Ghostwriting is a very promising career these days; unfortunately, it is also not for everyone. There are some types of writing that you may not be suited for or some that present obstacles you must decide whether you can overcome. Consider, for example, the following problems before deciding if a ghostwriting service is the right move for you.
How will you establish a high-trust reputation?
Especially if the client wants you involved in the writing of a memoir (which often contain sensitive information, and even potentially-devastating secrets), you will be put in charge of information requiring the utmost discretion.
Do you have the patience for multiple revisions?
Clients may have an idea of what they want but poor skills in expressing their thoughts (which is why they needed your services); you may have to patiently deal with such situations.
Can you switch quickly from topic to topic?
Writing an article for an engineer on newly-designed cams, for example, may be followed by work on a fancy-cookies recipe book. You often have to accept what is available—just as every writer must accept set content writing rates.
Can you deal with the potential legal geysers of medical ghostwriting?
While it can be one of the most lucrative options for ghostwriters, medical ghostwriting is fraught with all kinds of dangerous legal mines. Then again, maybe you can avoid this niche area of the profession, if you can afford to pass up the moolah.
Do you have the time to spend long hours researching and getting to know clients?
One aspect that beginner ghostwriters often forget to include in expense estimation is all the time they may have to spend conducting research and developing an intimate knowledge of the client, their writing style, mannerisms, favorite phrases and words, etc. One of the goals of good ghostwriting is “sounding” like the client.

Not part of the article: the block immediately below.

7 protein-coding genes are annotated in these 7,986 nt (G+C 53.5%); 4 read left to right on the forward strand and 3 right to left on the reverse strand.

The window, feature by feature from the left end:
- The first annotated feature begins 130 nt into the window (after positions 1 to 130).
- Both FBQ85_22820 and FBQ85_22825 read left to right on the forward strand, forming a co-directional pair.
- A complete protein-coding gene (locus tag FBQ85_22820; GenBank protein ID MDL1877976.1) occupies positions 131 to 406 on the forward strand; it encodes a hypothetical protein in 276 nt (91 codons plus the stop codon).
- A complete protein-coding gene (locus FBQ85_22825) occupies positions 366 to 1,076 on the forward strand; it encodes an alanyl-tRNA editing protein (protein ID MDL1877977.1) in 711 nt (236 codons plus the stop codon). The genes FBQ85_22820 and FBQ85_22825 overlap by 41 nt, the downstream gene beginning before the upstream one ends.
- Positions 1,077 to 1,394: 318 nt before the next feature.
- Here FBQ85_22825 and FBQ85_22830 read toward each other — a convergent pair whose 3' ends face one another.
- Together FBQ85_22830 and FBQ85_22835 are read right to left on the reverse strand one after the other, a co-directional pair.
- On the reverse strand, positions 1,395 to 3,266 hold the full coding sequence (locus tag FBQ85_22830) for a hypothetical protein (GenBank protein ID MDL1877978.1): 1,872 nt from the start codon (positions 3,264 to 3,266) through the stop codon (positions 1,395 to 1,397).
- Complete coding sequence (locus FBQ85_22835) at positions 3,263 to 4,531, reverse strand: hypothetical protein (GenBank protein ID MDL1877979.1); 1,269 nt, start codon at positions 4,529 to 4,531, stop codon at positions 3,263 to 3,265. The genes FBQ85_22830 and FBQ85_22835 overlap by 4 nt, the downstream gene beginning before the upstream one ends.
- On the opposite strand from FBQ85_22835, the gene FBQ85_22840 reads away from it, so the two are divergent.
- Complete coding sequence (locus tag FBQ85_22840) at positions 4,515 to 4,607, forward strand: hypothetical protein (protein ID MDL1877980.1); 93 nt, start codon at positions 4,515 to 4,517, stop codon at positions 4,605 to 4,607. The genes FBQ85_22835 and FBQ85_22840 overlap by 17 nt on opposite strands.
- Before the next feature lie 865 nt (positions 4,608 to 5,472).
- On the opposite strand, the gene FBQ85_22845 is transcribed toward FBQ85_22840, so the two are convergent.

Can you help clients overcome “joint ownership” lawsuit fears?
Later on, especially if a vague agreement was signed (assuming one was signed at all), a ghostwriter may sue a client under the Copyright laws’ position that work performed collaboratively may belong to all parties involved in the writing process.
Are you prepared to deal with the ethical problems of academic ghostwriting?
As a ghostwriter, many people will approach you with assignments the ethics of which, at best, will be questionable. Beginner ghostwriters, eager to find work until they establish themselves, are especially vulnerable to these tempting assignments.
Can you live without the “glory?”
Ghostwriters do not get a byline. They also don’t go on autograph-signing tours, get invited to talk shows, or even have the option of putting their works in their portfolios. This is especially heart-breaking if a ghost-written book becomes a best-seller—but it’s also something to be proud of, and there are ways to make your success known to potential clients in a ghostwriting portfolio without compromising your contract.
While ghostwriting is challenging, exciting, instructive, and profitable, it is also fraught with potential legal/professional land mines. What you have to decide is this: Are the thrills and compensation worth the headaches?
Clearly, ghostwriting is not for the faint of heart; if you have the mettle for it, though, it can be a very rewarding career.
Fred F is a freelance writer available on WriterAccess, a marketplace where clients and expert writers connect for assignments.